gingival crevice


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Related to gingival crevice: gingival sulcus, Gingival Crevicular Fluid

gingival crevice

[′jin·jə·vəl ′krev·əs]
(anatomy)
The space between the free margin of the gingiva and the surface of a tooth. Also known as gingival sulcus.
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References in periodicals archive ?
Griffiths, "Formation, collection and significance of gingival crevice fluid," Periodontology 2000, vol.
(4) The injectable matrix is hydrophilic and can be flushed away relatively easily from the gingival crevice. (7) Nevertheless, small traces of residue may persist and remain in the gingival crevice.
BACKGROUND/AIMS: Clinical studies indicate that primary proinflammatory cytokines, such as interleukin-1beta (IL-1beta) are elevated in the gingival crevice around teeth with periodontitis but the secondary cytokines and chemokines, IL-6 and IL-8, are not.
Humoral immune responses in gingival crevice fluid: local and systemic implications.
RNA can enter the oral cavity through various routes, including saliva secretions from the 3 major salivary glands (the parotid, submandibular, and sublingual glands) and minor glands, gingival crevice fluid (GCF), and desquamated oral epithelial cells.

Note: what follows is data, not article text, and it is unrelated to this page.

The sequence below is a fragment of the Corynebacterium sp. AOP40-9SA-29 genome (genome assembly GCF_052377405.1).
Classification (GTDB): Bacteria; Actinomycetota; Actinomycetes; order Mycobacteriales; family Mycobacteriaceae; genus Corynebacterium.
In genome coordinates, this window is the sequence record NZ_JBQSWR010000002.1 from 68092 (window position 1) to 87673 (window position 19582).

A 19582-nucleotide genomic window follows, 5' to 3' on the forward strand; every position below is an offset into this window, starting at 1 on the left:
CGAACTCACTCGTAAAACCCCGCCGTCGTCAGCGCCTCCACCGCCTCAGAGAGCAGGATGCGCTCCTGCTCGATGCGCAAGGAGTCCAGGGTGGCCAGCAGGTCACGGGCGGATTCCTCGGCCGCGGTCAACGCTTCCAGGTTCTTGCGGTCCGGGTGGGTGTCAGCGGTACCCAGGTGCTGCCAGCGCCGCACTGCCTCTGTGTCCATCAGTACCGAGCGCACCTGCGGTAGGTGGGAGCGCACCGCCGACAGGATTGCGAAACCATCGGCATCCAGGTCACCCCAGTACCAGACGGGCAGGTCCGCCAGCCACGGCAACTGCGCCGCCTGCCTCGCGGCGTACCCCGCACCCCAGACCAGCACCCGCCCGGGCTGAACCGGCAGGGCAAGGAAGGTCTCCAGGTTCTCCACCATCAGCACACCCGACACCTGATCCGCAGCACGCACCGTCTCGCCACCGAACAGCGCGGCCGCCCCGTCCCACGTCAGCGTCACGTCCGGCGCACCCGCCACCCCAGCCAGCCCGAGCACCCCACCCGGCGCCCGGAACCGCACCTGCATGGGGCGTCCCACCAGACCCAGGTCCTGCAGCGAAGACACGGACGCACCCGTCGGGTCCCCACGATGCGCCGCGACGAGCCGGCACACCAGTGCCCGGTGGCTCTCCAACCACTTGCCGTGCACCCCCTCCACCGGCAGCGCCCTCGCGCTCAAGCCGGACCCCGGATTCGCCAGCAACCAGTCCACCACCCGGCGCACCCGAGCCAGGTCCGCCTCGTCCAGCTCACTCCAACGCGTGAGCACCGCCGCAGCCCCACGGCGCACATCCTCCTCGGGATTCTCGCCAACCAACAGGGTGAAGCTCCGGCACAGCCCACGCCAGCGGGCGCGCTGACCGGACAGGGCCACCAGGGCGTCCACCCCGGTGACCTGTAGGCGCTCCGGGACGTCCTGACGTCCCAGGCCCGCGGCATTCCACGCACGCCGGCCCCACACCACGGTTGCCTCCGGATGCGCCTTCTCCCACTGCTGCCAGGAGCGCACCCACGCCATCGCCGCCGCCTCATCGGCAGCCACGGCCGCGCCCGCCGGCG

A frenum is a mucous membrane fold containing muscle and connective tissue fibers.28 It attaches the lip and the cheek to the alveolar mucosa, the gingiva and the underlying periosteum.29 The frenum may jeopar- dize gingival health when they are attached too closely to the gingival margin either because of interference with proper placement of the tooth brush or through opening of gingival crevice by muscle pull.30 Frenum attachments are classified based on its location, as: Mucosal attachment, Gingival attachment, Papillary attachment and Papillary penetrating.31 Generally the frenum is evaluated in conjunction with vestibular depth.
Immunomagnetic recovery of human neutrophil defensins from the human gingival crevice. Oral Microbiol Immunol 1999; 14:190-193.
The frena may also jeopardize the gingival health by causing a gingival recession when they are attached too closely to the gingival margin, either because of an interference with the improper placement of a toothbrush or through the opening of the gingival crevice because of a muscle pull.